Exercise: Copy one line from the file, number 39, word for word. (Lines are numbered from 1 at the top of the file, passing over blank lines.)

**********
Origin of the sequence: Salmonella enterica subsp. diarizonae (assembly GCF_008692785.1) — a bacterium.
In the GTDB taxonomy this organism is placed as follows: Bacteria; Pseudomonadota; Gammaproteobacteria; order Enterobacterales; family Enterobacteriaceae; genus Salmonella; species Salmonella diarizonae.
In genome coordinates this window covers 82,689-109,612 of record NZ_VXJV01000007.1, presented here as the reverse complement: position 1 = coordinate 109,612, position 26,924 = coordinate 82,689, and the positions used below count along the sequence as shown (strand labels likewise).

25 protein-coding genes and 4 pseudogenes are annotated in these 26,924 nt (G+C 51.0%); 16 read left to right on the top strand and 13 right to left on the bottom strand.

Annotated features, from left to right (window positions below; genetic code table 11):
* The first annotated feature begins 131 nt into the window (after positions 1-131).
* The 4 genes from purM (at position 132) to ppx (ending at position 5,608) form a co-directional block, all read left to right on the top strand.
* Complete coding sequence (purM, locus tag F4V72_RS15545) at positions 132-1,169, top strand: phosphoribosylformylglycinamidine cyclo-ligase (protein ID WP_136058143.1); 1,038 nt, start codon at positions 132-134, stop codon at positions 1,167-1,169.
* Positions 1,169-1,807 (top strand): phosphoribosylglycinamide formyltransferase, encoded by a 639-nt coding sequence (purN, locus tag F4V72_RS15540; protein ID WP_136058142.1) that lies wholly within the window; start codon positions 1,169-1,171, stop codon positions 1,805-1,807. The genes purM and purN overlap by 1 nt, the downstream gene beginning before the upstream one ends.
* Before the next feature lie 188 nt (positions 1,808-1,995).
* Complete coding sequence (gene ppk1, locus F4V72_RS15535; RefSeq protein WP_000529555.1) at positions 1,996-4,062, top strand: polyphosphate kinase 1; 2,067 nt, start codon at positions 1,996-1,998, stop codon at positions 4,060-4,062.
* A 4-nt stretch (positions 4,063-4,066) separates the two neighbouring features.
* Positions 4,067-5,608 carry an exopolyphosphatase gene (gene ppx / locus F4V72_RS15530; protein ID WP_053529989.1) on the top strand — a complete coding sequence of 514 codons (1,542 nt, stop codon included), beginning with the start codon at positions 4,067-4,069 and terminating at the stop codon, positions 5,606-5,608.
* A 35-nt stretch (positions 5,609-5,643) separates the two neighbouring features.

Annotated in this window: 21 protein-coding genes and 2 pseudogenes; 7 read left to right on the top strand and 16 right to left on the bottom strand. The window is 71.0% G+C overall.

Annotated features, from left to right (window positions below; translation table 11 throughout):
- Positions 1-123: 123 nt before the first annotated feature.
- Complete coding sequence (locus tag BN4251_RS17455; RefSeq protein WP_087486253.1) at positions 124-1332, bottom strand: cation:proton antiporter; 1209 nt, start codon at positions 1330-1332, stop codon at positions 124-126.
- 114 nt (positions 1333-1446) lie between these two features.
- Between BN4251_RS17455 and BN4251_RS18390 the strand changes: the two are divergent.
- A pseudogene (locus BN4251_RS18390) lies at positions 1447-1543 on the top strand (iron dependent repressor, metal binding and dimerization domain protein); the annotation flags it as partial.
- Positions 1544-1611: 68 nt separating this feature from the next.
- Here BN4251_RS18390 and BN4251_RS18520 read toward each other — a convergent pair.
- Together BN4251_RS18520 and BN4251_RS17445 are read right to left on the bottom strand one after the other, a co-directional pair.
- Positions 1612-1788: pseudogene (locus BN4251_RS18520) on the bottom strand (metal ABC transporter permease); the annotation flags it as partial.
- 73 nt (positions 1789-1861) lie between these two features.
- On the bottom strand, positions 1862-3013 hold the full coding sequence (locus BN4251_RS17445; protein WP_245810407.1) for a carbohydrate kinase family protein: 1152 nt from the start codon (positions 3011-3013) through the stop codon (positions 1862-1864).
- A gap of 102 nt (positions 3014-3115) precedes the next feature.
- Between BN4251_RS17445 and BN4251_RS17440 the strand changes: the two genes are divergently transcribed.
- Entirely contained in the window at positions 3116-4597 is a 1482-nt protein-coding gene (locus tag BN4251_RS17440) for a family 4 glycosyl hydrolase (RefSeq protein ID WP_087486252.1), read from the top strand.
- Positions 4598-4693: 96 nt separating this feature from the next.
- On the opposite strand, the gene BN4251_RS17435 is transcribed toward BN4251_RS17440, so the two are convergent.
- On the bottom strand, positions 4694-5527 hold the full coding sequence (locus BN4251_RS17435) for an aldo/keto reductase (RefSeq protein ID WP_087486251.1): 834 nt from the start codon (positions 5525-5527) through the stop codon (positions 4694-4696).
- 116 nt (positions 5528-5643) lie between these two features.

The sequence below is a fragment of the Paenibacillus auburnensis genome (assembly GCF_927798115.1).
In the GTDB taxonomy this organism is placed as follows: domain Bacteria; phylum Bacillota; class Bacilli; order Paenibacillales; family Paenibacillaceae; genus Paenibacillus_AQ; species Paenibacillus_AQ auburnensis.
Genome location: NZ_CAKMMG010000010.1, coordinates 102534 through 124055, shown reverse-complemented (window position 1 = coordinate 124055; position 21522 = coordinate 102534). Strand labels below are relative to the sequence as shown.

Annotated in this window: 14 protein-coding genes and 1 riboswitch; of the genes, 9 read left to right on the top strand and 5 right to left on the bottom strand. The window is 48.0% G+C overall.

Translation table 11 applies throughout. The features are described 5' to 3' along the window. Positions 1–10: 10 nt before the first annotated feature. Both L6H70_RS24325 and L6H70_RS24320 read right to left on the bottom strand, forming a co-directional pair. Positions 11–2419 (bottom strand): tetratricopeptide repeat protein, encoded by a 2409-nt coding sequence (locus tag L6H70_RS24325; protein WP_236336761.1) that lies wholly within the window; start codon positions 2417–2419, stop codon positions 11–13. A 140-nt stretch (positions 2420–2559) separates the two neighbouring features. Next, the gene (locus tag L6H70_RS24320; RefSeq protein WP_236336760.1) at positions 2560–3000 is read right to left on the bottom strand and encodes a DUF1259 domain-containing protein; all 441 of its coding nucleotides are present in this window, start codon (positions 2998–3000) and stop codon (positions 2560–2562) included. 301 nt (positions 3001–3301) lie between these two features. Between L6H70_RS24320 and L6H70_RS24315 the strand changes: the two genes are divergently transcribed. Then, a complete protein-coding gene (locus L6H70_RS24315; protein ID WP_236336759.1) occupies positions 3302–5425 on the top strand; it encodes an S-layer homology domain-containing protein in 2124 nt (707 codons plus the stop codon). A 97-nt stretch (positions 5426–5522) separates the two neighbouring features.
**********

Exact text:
Translation table 11 applies throughout. The features are described 5' to 3' along the window. Positions 1–10: 10 nt before the first annotated feature. Both L6H70_RS24325 and L6H70_RS24320 read right to left on the bottom strand, forming a co-directional pair. Positions 11–2419 (bottom strand): tetratricopeptide repeat protein, encoded by a 2409-nt coding sequence (locus tag L6H70_RS24325; protein WP_236336761.1) that lies wholly within the window; start codon positions 2417–2419, stop codon positions 11–13. A 140-nt stretch (positions 2420–2559) separates the two neighbouring features. Next, the gene (locus tag L6H70_RS24320; RefSeq protein WP_236336760.1) at positions 2560–3000 is read right to left on the bottom strand and encodes a DUF1259 domain-containing protein; all 441 of its coding nucleotides are present in this window, start codon (positions 2998–3000) and stop codon (positions 2560–2562) included. 301 nt (positions 3001–3301) lie between these two features. Between L6H70_RS24320 and L6H70_RS24315 the strand changes: the two genes are divergently transcribed. Then, a complete protein-coding gene (locus L6H70_RS24315; protein ID WP_236336759.1) occupies positions 3302–5425 on the top strand; it encodes an S-layer homology domain-containing protein in 2124 nt (707 codons plus the stop codon). A 97-nt stretch (positions 5426–5522) separates the two neighbouring features.